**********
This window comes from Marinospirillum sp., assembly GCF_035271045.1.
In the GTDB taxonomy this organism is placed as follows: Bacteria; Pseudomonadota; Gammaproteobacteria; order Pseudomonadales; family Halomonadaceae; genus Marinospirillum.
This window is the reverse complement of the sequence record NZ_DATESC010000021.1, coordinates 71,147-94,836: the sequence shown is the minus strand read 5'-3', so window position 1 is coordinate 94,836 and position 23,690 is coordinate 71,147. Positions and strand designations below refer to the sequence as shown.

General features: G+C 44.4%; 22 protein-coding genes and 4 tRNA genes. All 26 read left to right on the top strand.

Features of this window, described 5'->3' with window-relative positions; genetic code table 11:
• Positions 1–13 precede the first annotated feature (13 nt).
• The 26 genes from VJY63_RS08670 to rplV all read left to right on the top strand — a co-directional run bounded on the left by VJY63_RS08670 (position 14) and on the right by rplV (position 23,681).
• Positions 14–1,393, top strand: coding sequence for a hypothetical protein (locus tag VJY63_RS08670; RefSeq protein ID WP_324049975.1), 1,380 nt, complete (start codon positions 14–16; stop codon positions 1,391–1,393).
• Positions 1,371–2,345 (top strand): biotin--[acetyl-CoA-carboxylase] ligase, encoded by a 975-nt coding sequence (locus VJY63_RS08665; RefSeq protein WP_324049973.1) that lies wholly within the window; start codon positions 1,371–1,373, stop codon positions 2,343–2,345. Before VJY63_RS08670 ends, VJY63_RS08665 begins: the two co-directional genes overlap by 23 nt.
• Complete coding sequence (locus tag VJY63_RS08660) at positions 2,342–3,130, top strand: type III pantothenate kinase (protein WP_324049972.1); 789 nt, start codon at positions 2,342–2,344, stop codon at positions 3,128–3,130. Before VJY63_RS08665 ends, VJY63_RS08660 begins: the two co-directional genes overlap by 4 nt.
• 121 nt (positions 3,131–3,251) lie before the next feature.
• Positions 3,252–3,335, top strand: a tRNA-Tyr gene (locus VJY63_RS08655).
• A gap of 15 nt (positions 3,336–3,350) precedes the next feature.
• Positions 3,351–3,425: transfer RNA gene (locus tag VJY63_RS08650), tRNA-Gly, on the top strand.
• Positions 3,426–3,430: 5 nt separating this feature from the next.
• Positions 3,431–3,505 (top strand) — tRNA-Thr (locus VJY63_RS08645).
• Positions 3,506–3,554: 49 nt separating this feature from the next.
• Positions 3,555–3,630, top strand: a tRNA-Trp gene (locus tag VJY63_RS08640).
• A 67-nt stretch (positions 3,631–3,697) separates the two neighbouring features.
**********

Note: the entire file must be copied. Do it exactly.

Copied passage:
This window comes from Marinospirillum sp., assembly GCF_035271045.1.
In the GTDB taxonomy this organism is placed as follows: Bacteria; Pseudomonadota; Gammaproteobacteria; order Pseudomonadales; family Halomonadaceae; genus Marinospirillum.
This window is the reverse complement of the sequence record NZ_DATESC010000021.1, coordinates 71,147-94,836: the sequence shown is the minus strand read 5'-3', so window position 1 is coordinate 94,836 and position 23,690 is coordinate 71,147. Positions and strand designations below refer to the sequence as shown.

General features: G+C 44.4%; 22 protein-coding genes and 4 tRNA genes. All 26 read left to right on the top strand.

Features of this window, described 5'->3' with window-relative positions; genetic code table 11:
• Positions 1–13 precede the first annotated feature (13 nt).
• The 26 genes from VJY63_RS08670 to rplV all read left to right on the top strand — a co-directional run bounded on the left by VJY63_RS08670 (position 14) and on the right by rplV (position 23,681).
• Positions 14–1,393, top strand: coding sequence for a hypothetical protein (locus tag VJY63_RS08670; RefSeq protein ID WP_324049975.1), 1,380 nt, complete (start codon positions 14–16; stop codon positions 1,391–1,393).
• Positions 1,371–2,345 (top strand): biotin--[acetyl-CoA-carboxylase] ligase, encoded by a 975-nt coding sequence (locus VJY63_RS08665; RefSeq protein WP_324049973.1) that lies wholly within the window; start codon positions 1,371–1,373, stop codon positions 2,343–2,345. Before VJY63_RS08670 ends, VJY63_RS08665 begins: the two co-directional genes overlap by 23 nt.
• Complete coding sequence (locus tag VJY63_RS08660) at positions 2,342–3,130, top strand: type III pantothenate kinase (protein WP_324049972.1); 789 nt, start codon at positions 2,342–2,344, stop codon at positions 3,128–3,130. Before VJY63_RS08665 ends, VJY63_RS08660 begins: the two co-directional genes overlap by 4 nt.
• 121 nt (positions 3,131–3,251) lie before the next feature.
• Positions 3,252–3,335, top strand: a tRNA-Tyr gene (locus VJY63_RS08655).
• A gap of 15 nt (positions 3,336–3,350) precedes the next feature.
• Positions 3,351–3,425: transfer RNA gene (locus tag VJY63_RS08650), tRNA-Gly, on the top strand.
• Positions 3,426–3,430: 5 nt separating this feature from the next.
• Positions 3,431–3,505 (top strand) — tRNA-Thr (locus VJY63_RS08645).
• Positions 3,506–3,554: 49 nt separating this feature from the next.
• Positions 3,555–3,630, top strand: a tRNA-Trp gene (locus tag VJY63_RS08640).
• A 67-nt stretch (positions 3,631–3,697) separates the two neighbouring features.